Thanks to the generous donations I received, I was able to make this project come to life.
I got the idea to try to build the USS Nimitz for CDR Brown when I learned of his medical issues, and their resulting financial impact. When I spoke to him, it just broke my heart hearing what he was having to deal with, and yet how positive he still was, asking me about what models I was working on, and how my job and life were going. He never has a “poor me attitude”, he is always concerned with how I am and how my family is, he is just an all around genuine nice guy. I have built numerous smaller models for him over the years on commission, and we had often spoke of eventually doing a 1/350 model of the Nimitz as she appeared when he served aboard her as C.O. of VF-84 Jolly Rogers. This obviously would be a very large and labor intensive project, and I decided I would like to surprise him with it to lift his spirits in his trying times. I know that this ship was one of his ultimate goals to have built and would mean a lot to him. I remember how much it meant to my mother when someone would bring over a dinner for the family so she did not have to worry about it when she went through her cancer treatments, or just drop off some flowers, anything to lift her spirits. I could never have afforded to do this for him out of my own pocket, so I sought donations to make this come to life. The response to my idea was great, and in relatively short time, this went from an idea, to my workbench being covered in boxes of planes, decals, photo etch and of course, the ship itself.
Much has already been written about the Trumpeter Nimitz kit so I will not bother restating those things. Overall I am happy with the kit, this being my second build of this ship. My biggest gripe is that the Sea Sparrow launchers, they are totally incorrect. I scratchbuilt my own launchers from styrene and robbed some parts off of the kit, and I like the result, they look a lot better and more accurate.
I used both Gold Medal Models brass sets for the Nimitz, and the improvement they make to the ship is like night and day, they are an absolute must have. The PE catwalks are a little intimidating, I did not try them on the first Nimitz I built, but with fresh blades and a little patience and a steady hand, it really was not all that hard to replace the kit catwalks with the GMM ones, and they look great once installed. As with every GMM product I have used, these are awesome, and the instructions make installation hassle free.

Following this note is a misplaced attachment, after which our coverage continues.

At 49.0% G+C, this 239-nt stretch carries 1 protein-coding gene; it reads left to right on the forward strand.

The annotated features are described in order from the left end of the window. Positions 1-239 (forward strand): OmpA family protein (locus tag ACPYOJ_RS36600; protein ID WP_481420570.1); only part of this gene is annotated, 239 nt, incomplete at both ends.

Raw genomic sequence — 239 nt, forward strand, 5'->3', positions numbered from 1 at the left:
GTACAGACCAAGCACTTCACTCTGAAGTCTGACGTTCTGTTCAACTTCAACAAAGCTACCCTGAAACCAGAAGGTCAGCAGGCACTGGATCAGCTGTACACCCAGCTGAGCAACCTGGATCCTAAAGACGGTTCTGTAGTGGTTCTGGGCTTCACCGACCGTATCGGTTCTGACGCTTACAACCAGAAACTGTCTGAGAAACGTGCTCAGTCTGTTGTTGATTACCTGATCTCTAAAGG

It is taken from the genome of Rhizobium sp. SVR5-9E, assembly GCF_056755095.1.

The hangar bay was completely scratchbuilt with various styrene sheet and strips. I did not have detailed pics or plans of the real hangar deck, so I just used some pics from the internet to make an acceptable likeness. Once the ship is all finished, not a lot of the hangar deck is really visible anyways, so I decided I did not need to go crazy with accuracy. My biggest regret with this build is that the idea to light the hangar deck came as an afterthought when I came across battery powered LED lights in a store. Since I did not have this in my initial plan, I had to sort of piece the ceiling together and just stick the lights in there without destroying the hangar details I had already built. It looks OK, but it would be a lot better if I had it in my plan from the beginning.
The flight deck has seams that are pretty easily managed with putty and sanding. The decals included with the kit for the major deck markings are easy to use and look good, saving a lot of time masking and painting them. The tie downs are overscale, and some people opt to fill them in and redo them, but I think once they are weathered they don't stand out that bad and I decided I could live with them. I found that tracing around each tie down area with a silver colored pencil goes fast and looks more realistic than bright white paint, and is much easier. The area marked for the aft radar mast is wrong on the kit and needs to be sanded off. The Mast butts up against the deck edge, a detail I missed on my first build. I did the deck decals before the flight deck was detailed with the catwalks and life raft canisters, and unfortunately this led to some of the decals for the ordinance Jettison ramp being in the wrong place, since the canisters got in the way of the actual ramp when I installed them in the final stages of the build. I decided to leave it instead of risking marring the flight deck since the decals had already had a coat of Future over them and a coat of clear flat over that and they were sealed pretty tight. Artist's oil paints and pastel chalks weathered the deck to my satisfaction. All of the small deck detail markings are from GMM's nuclear carrier decal set.
The GMM Brass really brings the island to life, especially the wipers for each window on the tower. I rearranged the flag bags a little to match some pictures I found of them, and I rigged the mast with Caenis Thread, which I purchased form J Stockard Fly Fishing, it is super thin, but strong, and made rigging a breeze. Actually it is so thin, that I doubled each strand before I attached it to the model to make it more visible. All of the flags came form Iron Shipwrights / Commander Models, it is the first time I have used these flags, and I really like using them. The set comes with lots of flags and pennants I have not seen anywhere else, and they went on great. I put them on very thin foil first then glued them to the rigging, it made it easier to shape them how I wanted them. All of the island markings came from the GMM set.